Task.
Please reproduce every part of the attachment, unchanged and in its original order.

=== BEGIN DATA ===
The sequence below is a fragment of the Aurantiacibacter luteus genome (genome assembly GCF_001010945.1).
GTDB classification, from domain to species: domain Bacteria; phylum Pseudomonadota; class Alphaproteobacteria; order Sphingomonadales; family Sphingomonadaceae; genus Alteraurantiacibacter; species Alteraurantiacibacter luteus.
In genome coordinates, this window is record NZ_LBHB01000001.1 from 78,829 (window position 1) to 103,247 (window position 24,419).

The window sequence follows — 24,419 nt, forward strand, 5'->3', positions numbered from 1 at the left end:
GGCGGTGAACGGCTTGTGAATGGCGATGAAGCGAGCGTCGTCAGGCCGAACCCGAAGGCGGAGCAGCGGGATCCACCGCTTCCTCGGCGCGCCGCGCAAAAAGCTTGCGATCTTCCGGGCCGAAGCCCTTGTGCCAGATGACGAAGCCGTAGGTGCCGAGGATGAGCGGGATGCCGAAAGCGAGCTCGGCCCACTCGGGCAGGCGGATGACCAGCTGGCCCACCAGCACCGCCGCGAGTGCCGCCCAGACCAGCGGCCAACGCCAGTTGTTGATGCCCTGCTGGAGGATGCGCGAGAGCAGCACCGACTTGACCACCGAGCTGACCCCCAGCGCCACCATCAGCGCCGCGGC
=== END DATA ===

The sequence below is a fragment of the Aurantiacibacter luteus genome (genome assembly GCF_001010945.1).
GTDB classification, from domain to species: domain Bacteria; phylum Pseudomonadota; class Alphaproteobacteria; order Sphingomonadales; family Sphingomonadaceae; genus Alteraurantiacibacter; species Alteraurantiacibacter luteus.
In genome coordinates, this window is record NZ_LBHB01000001.1 from 78,829 (window position 1) to 103,247 (window position 24,419).

The window sequence follows — 24,419 nt, forward strand, 5'->3', positions numbered from 1 at the left end:
GGCGGTGAACGGCTTGTGAATGGCGATGAAGCGAGCGTCGTCAGGCCGAACCCGAAGGCGGAGCAGCGGGATCCACCGCTTCCTCGGCGCGCCGCGCAAAAAGCTTGCGATCTTCCGGGCCGAAGCCCTTGTGCCAGATGACGAAGCCGTAGGTGCCGAGGATGAGCGGGATGCCGAAAGCGAGCTCGGCCCACTCGGGCAGGCGGATGACCAGCTGGCCCACCAGCACCGCCGCGAGTGCCGCCCAGACCAGCGGCCAACGCCAGTTGTTGATGCCCTGCTGGAGGATGCGCGAGAGCAGCACCGACTTGACCACCGAGCTGACCCCCAGCGCCACCATCAGCGCCGCGGC